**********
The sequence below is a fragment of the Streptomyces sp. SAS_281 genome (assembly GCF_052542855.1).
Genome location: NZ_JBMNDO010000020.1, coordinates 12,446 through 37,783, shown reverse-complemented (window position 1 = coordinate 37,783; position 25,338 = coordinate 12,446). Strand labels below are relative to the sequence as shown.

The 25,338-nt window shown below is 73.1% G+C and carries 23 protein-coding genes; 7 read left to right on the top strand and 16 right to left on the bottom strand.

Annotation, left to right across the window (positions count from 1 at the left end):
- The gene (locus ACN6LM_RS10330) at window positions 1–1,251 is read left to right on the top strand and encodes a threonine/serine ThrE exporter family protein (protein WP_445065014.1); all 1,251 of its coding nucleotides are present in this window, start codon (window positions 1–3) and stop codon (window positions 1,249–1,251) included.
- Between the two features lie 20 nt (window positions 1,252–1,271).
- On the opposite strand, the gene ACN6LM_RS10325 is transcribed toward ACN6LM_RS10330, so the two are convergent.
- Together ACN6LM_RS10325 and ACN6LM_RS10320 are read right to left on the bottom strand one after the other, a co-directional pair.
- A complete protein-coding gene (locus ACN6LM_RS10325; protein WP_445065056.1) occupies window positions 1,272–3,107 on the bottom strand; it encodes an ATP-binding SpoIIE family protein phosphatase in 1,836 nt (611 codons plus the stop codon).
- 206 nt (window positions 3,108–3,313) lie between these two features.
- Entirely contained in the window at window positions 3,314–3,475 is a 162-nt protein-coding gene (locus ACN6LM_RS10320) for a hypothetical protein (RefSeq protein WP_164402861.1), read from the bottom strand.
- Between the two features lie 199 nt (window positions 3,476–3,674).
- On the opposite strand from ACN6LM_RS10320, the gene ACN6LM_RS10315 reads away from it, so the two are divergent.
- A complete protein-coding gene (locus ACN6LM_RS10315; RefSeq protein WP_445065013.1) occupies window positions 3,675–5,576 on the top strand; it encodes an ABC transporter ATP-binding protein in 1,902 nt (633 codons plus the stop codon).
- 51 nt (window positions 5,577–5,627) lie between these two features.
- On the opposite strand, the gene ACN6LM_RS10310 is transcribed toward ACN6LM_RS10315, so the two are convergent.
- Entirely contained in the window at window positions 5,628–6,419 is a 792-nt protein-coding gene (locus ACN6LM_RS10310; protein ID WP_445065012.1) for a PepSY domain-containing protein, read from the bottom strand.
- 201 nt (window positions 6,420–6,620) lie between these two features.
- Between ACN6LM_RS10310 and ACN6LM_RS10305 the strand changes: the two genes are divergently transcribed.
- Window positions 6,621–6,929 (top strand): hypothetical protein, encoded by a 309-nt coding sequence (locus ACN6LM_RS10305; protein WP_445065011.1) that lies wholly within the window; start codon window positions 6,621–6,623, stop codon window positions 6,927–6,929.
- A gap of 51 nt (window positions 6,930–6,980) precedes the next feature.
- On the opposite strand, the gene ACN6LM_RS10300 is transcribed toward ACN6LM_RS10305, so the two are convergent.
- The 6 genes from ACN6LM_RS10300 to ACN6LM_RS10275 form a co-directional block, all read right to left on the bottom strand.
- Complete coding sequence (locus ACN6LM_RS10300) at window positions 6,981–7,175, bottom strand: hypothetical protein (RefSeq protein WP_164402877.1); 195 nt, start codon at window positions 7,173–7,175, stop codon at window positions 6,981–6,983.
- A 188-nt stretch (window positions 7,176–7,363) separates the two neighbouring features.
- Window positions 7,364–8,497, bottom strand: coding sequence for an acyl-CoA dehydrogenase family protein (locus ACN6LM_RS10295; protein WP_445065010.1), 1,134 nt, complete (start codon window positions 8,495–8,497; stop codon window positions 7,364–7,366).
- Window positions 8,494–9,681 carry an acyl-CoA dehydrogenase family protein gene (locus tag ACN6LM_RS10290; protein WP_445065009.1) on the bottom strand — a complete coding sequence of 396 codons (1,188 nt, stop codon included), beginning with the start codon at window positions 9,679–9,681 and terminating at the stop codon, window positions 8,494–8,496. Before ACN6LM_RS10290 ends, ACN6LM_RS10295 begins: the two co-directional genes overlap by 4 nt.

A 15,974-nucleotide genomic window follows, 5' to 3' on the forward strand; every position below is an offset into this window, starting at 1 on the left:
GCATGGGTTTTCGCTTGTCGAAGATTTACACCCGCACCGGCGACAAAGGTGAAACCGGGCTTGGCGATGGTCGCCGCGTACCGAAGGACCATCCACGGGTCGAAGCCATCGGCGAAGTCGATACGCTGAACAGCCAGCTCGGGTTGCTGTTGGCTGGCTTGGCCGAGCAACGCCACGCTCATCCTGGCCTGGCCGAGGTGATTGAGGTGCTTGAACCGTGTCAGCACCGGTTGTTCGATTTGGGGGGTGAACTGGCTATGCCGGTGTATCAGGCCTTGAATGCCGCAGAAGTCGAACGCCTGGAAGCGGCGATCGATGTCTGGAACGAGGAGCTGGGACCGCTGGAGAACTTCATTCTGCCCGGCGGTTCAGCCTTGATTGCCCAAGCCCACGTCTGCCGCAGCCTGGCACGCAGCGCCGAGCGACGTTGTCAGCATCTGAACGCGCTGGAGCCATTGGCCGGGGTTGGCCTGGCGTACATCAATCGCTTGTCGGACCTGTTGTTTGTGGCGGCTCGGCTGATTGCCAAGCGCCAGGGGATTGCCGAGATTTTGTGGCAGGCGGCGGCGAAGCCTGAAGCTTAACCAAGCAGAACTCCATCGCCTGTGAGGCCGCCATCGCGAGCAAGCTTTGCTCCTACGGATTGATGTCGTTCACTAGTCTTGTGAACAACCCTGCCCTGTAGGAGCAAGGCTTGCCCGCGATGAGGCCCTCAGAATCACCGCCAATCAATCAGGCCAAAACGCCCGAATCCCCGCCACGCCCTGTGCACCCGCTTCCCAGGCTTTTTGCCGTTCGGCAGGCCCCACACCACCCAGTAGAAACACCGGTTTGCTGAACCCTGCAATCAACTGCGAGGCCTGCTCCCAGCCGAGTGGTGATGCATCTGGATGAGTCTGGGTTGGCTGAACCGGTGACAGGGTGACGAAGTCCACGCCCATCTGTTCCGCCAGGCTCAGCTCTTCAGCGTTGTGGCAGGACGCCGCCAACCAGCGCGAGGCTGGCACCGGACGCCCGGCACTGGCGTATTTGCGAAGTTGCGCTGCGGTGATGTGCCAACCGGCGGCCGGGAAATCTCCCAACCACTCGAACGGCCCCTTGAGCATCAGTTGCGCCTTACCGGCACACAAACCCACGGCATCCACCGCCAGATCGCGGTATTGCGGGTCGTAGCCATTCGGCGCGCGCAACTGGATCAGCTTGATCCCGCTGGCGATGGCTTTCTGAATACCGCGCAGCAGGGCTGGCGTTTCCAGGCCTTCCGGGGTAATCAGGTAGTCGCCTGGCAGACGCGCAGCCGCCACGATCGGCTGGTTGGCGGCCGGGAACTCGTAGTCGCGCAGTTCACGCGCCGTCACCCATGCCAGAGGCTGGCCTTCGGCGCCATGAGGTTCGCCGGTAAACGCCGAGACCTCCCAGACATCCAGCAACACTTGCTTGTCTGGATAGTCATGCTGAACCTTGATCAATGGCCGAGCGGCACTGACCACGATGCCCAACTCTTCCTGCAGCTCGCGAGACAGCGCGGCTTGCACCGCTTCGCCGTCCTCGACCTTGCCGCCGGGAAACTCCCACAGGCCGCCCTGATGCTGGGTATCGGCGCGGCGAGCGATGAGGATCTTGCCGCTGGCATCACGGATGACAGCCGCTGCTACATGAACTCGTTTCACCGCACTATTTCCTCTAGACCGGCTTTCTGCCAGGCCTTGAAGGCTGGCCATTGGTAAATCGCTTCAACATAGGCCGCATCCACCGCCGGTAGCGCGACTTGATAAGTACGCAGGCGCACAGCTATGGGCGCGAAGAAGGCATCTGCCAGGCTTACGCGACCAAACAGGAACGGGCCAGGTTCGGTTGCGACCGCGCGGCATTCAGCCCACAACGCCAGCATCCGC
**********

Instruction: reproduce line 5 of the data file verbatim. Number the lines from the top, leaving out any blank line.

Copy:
- The gene (locus ACN6LM_RS10330) at window positions 1–1,251 is read left to right on the top strand and encodes a threonine/serine ThrE exporter family protein (protein WP_445065014.1); all 1,251 of its coding nucleotides are present in this window, start codon (window positions 1–3) and stop codon (window positions 1,249–1,251) included.